Worth all the effort? How does a hot, mated queen in time for pollination sound?

    Best of luck.
    Last edited by kilocharlie; 12-03-2013 at 12:36 PM.

  13. #13
    Join Date
    Apr 2010
    Location
    Tipton, TN, USA
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    784

    Default Re: Queen rearing - cell punch question

    Quote Originally Posted by marshmasterpat View Post
    Cause I have 3 hives with no queens and as a brand new bee keeper, I rather be dumping limited cash into hive bodies than queens. Clusters of bees are not hard to find so far. Wish I would have starting keeping hives sooner.
    You might want to see if you can get one sent from Hawaii, but I'm not sure if they would get cold in route..
    Solo for the last 4 Years, ~60 Hives, TF + Oils.
    http://tradingwebsites4bees.com

  14. #14
    Join Date
    May 2012
    Location
    DFW area, TX, USA
    Posts
    1,103

    Default Re: Queen rearing - cell punch question

    Quote Originally Posted by kilocharlie View Post
    .......I would suggest sending any virgin queens to Dr. Susan Cobey or Dr. Joe Latshaw for instrumental insemination......Best of luck.
    An option I had not considered, thanks for your input.
    LeeB
    I try to learn from my mistakes, and from yours when you give me a heads up :)

  15. #15
    Join Date
    Dec 2010
    Location
    Ojai, California
    Posts
    975

    Default Re: Queen rearing - cell punch question

    I guess that I should have mentioned to add queen candy for each queen, and a good-sized gob (like about 6 to 8 holes worth) for the drones and the escort service girls (attendant worker bees).

    If you are using the I.I. service's stored drone semen, this is unnecessary. Call and ask if they have any, and if so, which of theirs have traits you are trying to promote - use the closest match, but it is far preferable to send in your own drones that you know you want in the mix (if not the only choice). The semen lasts in refrigeration for up to about a year, about 2 weeks at room temperature. Collecting it is the time consuming part of I.I. ...that's one reason it is expensive.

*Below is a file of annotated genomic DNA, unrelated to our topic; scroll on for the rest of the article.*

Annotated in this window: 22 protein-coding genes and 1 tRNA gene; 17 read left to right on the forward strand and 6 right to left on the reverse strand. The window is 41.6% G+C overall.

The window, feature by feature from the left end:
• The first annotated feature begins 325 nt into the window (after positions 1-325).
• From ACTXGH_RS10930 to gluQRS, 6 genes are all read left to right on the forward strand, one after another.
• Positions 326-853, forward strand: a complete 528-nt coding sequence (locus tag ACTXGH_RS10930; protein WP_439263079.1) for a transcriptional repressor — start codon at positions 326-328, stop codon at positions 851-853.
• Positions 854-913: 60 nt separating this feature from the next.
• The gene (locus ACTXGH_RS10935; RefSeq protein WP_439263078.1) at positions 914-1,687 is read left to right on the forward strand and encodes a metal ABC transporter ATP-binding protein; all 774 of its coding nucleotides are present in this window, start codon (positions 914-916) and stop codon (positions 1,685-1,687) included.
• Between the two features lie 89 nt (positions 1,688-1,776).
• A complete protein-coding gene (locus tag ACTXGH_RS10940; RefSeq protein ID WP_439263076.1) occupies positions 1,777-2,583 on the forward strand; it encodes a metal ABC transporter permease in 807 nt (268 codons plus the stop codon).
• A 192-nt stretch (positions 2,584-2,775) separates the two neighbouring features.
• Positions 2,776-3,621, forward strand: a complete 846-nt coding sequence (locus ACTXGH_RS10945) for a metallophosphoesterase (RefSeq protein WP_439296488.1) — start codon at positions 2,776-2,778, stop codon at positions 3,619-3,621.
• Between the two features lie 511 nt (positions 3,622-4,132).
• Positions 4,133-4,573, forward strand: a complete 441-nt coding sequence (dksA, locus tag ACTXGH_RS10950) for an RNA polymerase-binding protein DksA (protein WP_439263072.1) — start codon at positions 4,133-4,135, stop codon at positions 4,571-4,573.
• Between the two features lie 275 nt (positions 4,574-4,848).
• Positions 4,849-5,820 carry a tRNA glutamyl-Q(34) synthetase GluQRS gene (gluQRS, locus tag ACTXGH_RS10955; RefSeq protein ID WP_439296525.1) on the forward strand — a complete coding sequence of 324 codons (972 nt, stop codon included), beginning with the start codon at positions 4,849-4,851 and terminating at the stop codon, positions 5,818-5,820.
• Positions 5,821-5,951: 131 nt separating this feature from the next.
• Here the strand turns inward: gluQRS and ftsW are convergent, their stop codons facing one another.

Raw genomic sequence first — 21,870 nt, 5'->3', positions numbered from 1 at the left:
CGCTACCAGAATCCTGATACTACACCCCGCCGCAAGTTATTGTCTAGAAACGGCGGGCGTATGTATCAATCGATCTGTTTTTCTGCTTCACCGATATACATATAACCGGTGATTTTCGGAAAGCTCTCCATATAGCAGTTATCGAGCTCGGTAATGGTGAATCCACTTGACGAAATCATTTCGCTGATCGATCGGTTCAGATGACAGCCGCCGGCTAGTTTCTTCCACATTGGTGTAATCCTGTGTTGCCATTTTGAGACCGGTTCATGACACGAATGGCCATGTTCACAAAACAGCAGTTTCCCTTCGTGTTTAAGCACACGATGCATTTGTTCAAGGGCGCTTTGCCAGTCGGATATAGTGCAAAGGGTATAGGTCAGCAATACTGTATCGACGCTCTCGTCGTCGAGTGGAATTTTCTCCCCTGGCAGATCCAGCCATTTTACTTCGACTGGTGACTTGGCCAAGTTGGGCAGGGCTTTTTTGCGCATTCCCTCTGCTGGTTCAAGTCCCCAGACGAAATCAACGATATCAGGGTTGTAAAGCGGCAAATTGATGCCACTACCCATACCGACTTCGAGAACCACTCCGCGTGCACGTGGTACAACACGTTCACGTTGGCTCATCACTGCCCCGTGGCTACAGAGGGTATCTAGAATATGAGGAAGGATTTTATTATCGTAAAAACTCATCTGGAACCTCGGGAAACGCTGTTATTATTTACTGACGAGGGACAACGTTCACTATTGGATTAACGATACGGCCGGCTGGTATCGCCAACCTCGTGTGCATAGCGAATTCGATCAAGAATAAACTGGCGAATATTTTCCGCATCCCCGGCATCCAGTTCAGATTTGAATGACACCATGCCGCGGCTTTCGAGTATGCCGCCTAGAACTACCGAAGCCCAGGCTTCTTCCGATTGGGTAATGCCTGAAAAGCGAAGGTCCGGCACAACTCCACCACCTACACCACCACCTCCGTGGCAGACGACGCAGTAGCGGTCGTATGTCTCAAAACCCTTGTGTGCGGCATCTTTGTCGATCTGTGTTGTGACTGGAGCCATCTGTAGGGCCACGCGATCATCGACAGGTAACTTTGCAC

16. #16
    Join Date
    Jan 2011
    Location
    Cass County, Texas USA
    Posts
    14

    Default Re: Queen rearing - cell punch question

    I'll probably smack my forehead with the palm of my hand..... I get A.I., but what is I.I. ? I. would "I." guess be "instrumental". But that's artificial also.
    Last edited by BeeKeith; 12-07-2013 at 01:55 PM. Reason: addition to question

  17. #17
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    Apr 2010
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    Tipton, TN, USA
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    784

    Default Re: Queen rearing - cell punch question

    Same same... Artificial/instrument..

  18. #18
    Join Date
    Jan 2011
    Location
    Cass County, Texas USA
    Posts
    14

    Default Re: Queen rearing - cell punch question

    Thanks Kevin. My getting into bees is without mentor due to my work schedule. So much info out there. Lots of it useful. Not enough lifetimes to apply all. But queen rearing seems to be a necessity even for small operators.

  19. #19
    Join Date
    Apr 2010
    Location
    Tipton, TN, USA
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    784

    Default Re: Queen rearing - cell punch question

    No worries, you can PM me any questions or post them on the forums. You'll usually get a wide range of answers, but I agree that all beekeepers should be able to make their own queens. Even if it's just to keep a spare on hand for when you accidentally smash her.
    Solo for the last 4 Years, ~60 Hives, TF + Oils.
    http://tradingwebsites4bees.com

  20. #20
    Join Date
    Dec 2010
    Location
    Ojai, California
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    975

    Default Re: Queen rearing - cell punch question

    I agree about "spare queens" - especially in the form of over-wintering nucleus colonies. Accidentally smash a queen and just newspaper combine the colonies. If it is freezing outdoors, close them up and bring them indoors VERY CAREFULLY (garage or basement is recommended).

    Replace the top of the full-sized hive with a 16.25" x 19 7/8" piece of 3/4" thick plywood that has a cutout an inch and a half smaller than your nuc. Cover the plywood with a single sheet newspaper that has been perforated with a toothpick - 15 holes is enough. Tape it down to the plywood with masking tape. Remove the bottom of the nuc and place the nuc on top of the queenless, full-sized colony. Give them 2 or 3 days to combine. You can use a fume board to get the bees to go down into the big box before returning them outside.

    Before you replace them outside, put a fondant board in place of the plywood where the inner cover usually goes, and a 2 " foam block on top. You should be all winterized and queenright.